[Windows 10 Tip #5] - The Windows Store
Apple has the App Store, Google has Google Play, and there's Amazon Appstore. All of the big dogs in the online world want you to download your software, games, books, music, and movies from their own 'ecosystem.' Microsoft was slow to adopt the 'store' concept, but the Microsoft Store seems to have reached critical mass. Here's what you need to know...
What is the Windows Store?
This week we’re going to look at the Windows Store. Like the others, it's a place where you can download not only software, but also many other forms of media. Windows Store started in 2012 with the advent of Windows 8, but didn't gain much traction until Windows 10 started to get a foothold.
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The Store is rapidly filling with Universal Windows apps that can run on any Windows 10 device: desktop, laptop, tablet, phone, or even Xbox. Microsoft thoughtfully put the Windows Store icon on the Taskbar of Windows 10. It looks like a shopping bag, complete with handles, and has the four-pane Windows logo on it.
When you first open the Windows Store, you’ll notice that it includes apps, games, movies & TV programs, e-books, and music. Click on Apps, then “Top apps” on the next page, and bingo - Top Free Apps! That’s what most of us will be checking out first.
But look up at the top of the page, where you’ll see boxes with pulldown arrows, as shown below. In the first box, the pulldown menu gives you filters such as “Top free,” “Top paid,” “Best-rated,” and more. The second box lets you look at Apps or Games. The third box provides topical categories, e. g., Business, Entertainment, Food & Dining. The Games categories include Action & Adventure, Avatar, Card & Board games, etc.
In the upper right corner of each screen is a search box, in case you’re looking for a specific title. You’ll find many old favorite apps have been ported to the Universal Windows platform, but they may not be what you’re used to. VLC Media Player, for instance, will not play DVDs in its Windows Store form. Perhaps that’s why Windows Media Player is a top-selling app, even at $14.99. But don’t buy it; the free standard VLC Media Player runs fine under Windows 10.
Books, Games, Music and Movies
In the Books section, I got pretty excited over the title, “Free Books,” a collection of 23,469 classic books that are in the public domain. It even includes a handy e-reader. But after downloading and installing Free Books, I learned that only 124 book titles can be downloaded via the app, and it’s sprinkled with ads. A mere $3.99 one-time payment unlocks all of the e-books and makes ads go away. As a paid customer, you also get 4,727 audiobooks and a listening app.
I’m not much of a gamer, but it seems lots of people are. The free games in the Windows Store include titles such as Disney Magic Kingdoms, Call of Duty: Heroes, Township, a city-building game with a bit of farming thrown in, and Microsoft Jackpot, a video poker game. I wondered why there are so many free games. (And so many people with the free time to play them.)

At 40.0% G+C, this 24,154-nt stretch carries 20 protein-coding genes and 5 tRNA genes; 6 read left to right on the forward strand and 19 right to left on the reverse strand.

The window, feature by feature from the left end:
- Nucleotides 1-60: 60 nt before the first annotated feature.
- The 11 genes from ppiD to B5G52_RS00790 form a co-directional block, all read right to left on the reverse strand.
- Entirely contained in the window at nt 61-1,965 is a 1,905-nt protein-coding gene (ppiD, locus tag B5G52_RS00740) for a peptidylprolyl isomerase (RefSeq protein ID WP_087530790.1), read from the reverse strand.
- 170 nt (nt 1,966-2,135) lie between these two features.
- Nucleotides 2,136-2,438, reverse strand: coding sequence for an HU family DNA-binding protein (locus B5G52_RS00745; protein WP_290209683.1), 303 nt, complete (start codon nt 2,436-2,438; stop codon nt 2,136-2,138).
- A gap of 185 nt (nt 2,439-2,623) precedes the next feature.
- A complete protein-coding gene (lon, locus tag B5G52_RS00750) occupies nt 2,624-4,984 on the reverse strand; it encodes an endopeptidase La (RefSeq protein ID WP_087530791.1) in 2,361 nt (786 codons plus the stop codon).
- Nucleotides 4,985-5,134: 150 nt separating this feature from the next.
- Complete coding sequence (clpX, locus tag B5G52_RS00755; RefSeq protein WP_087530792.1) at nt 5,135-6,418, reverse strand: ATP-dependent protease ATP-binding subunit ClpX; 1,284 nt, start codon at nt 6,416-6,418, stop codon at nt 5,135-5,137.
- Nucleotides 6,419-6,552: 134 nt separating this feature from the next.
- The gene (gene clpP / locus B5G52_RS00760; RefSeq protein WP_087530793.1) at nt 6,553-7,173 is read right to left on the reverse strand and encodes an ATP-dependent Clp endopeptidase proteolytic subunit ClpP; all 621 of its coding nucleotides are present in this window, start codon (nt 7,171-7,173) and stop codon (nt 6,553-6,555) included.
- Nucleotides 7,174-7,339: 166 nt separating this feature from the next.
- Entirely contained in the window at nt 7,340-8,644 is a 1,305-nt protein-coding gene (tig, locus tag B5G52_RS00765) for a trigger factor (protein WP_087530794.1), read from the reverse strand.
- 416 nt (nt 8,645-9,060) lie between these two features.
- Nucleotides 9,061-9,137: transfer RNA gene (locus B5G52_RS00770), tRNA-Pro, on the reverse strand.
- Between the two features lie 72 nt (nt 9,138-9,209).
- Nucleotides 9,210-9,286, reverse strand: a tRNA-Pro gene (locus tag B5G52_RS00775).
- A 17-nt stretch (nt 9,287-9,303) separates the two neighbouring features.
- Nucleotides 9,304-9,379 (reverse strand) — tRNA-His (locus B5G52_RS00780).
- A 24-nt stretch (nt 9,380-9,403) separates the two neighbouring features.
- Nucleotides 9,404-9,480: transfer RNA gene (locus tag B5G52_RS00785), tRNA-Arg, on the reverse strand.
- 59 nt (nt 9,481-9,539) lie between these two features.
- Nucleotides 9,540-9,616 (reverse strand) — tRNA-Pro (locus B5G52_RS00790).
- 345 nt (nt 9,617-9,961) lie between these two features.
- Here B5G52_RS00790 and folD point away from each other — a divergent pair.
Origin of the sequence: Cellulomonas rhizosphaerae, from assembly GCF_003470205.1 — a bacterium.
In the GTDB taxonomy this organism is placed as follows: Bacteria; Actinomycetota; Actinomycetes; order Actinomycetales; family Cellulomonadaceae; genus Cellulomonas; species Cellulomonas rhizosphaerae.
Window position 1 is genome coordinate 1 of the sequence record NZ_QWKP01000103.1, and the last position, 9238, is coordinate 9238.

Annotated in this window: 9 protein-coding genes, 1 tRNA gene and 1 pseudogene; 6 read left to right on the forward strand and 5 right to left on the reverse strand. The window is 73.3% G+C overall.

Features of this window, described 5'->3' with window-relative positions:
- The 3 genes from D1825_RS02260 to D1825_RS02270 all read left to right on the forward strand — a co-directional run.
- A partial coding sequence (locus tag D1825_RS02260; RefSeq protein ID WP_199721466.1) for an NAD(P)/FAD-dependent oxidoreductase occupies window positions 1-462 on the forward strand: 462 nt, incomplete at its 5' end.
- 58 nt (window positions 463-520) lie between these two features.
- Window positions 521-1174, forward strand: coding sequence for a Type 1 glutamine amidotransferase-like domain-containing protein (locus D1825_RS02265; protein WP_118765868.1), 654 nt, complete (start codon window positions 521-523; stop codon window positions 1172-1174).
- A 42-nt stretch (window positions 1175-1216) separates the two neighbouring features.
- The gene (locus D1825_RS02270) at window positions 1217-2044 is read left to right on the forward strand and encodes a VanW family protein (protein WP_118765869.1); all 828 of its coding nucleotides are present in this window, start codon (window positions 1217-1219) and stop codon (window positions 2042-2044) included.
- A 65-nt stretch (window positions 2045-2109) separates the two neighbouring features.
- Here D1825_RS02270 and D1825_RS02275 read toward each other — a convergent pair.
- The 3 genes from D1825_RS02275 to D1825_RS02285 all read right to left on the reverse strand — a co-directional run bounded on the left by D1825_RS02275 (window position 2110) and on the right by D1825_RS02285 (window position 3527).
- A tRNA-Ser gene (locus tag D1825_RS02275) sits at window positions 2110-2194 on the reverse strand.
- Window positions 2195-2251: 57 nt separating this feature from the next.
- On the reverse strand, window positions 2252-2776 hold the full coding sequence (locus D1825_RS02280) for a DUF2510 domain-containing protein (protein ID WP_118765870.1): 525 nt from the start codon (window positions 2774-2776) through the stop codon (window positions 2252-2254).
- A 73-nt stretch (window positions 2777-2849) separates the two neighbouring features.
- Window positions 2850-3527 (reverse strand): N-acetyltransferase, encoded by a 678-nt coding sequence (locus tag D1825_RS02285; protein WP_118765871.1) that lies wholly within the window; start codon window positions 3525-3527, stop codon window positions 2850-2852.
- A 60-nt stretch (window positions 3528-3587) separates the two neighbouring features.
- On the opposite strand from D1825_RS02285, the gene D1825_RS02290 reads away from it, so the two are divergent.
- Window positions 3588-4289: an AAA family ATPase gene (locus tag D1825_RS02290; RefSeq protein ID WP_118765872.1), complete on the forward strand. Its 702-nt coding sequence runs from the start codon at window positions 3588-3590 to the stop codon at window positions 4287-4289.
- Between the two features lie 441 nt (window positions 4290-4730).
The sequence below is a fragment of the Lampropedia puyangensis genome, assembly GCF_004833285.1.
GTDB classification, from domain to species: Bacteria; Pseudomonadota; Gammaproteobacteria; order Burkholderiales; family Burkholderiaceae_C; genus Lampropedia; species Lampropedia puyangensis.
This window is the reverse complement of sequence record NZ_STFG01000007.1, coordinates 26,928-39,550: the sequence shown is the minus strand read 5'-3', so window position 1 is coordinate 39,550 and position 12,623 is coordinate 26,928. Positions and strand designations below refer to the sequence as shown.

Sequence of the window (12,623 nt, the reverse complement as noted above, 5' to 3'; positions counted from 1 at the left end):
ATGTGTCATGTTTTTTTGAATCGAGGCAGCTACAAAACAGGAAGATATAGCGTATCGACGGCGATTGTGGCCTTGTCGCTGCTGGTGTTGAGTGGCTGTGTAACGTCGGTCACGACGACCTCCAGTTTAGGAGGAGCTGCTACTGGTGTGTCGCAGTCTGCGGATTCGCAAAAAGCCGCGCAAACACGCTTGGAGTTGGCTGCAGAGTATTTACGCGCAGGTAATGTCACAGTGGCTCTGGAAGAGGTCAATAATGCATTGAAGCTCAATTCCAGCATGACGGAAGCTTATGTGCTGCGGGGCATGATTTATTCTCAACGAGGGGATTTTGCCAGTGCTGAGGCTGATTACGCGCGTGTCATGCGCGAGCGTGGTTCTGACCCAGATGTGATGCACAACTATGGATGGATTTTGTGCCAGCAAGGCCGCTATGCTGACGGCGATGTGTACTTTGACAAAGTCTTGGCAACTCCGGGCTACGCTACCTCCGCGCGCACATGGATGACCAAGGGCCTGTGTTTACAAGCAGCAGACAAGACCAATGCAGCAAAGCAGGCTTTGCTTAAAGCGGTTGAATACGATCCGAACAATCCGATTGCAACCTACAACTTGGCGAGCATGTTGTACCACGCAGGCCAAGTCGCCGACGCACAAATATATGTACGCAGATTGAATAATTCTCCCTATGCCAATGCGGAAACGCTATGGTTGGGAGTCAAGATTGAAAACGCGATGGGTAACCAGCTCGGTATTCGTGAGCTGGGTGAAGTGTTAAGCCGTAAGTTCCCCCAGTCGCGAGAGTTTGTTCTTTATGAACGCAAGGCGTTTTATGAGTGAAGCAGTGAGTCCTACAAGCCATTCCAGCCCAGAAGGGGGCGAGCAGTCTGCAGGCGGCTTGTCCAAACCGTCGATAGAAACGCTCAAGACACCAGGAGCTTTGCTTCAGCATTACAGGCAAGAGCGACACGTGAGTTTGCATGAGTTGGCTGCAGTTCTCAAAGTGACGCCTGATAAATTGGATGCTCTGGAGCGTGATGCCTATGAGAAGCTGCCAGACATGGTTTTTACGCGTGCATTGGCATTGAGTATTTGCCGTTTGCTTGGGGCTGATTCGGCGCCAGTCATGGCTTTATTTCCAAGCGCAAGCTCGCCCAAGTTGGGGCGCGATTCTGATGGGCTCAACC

Then I read the fine print: “in-app purchases.” Sure, you can play the game for free. But if you ever hope to win, you’ll need to buy a superpower, or a bigger gun, or fertilizer, or an Ace of Spades. This is how middle-schoolers rack up thousands of dollars on their parents’ credit cards. Beware of free games.
There is no free music in the Windows Store, but there are a lot of 99-cent tracks. The most expensive albums I saw cost $14.99. I was interested in many “oldies” tracks, like the original “Sloop John B” by The Kingston Trio.
The Movies section includes recent blockbusters like “Kong: Skull Island” and classics like “Planet of the Apes.” I even found my all-time favorite comedy, “Arthur” starring Dudley Moore and Liza Minnelli. Some movies can be rented, while others can only be purchased. Purchase prices range from $4.99 to $19.99. TV shows include Season 8 of The Andy Griffith Show; 30 episodes for $19.99. Season 6 of The Sopranos (21 episodes, 2006) will set you back $49.95.
App stores like the ones offered by Apple, Google and Microsoft have pros and cons. There's no question they exist to keep users in the fold, where they can be more easily monetized over and over. But they also offer the benefit of being curated, which (usually) keeps out things that are offensive or dangerous. Keep in mind that on Windows 10, you are not required to get all your goodies from the Windows Store. You can still download thousands of great programs (many for free) from the Web.
Browsing and searching the Windows Store is an adventure. How many of your favorite things can you find in it? Your thoughts on this topic are welcome. Post your comment or question below...
This article was posted by Bob Rankin on 6 Jul 2017
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Article information: AskBobRankin -- [Windows 10 Tip #5] - The Windows Store (Posted: 6 Jul 2017)
Copyright © 2005 - Bob Rankin - All Rights Reserved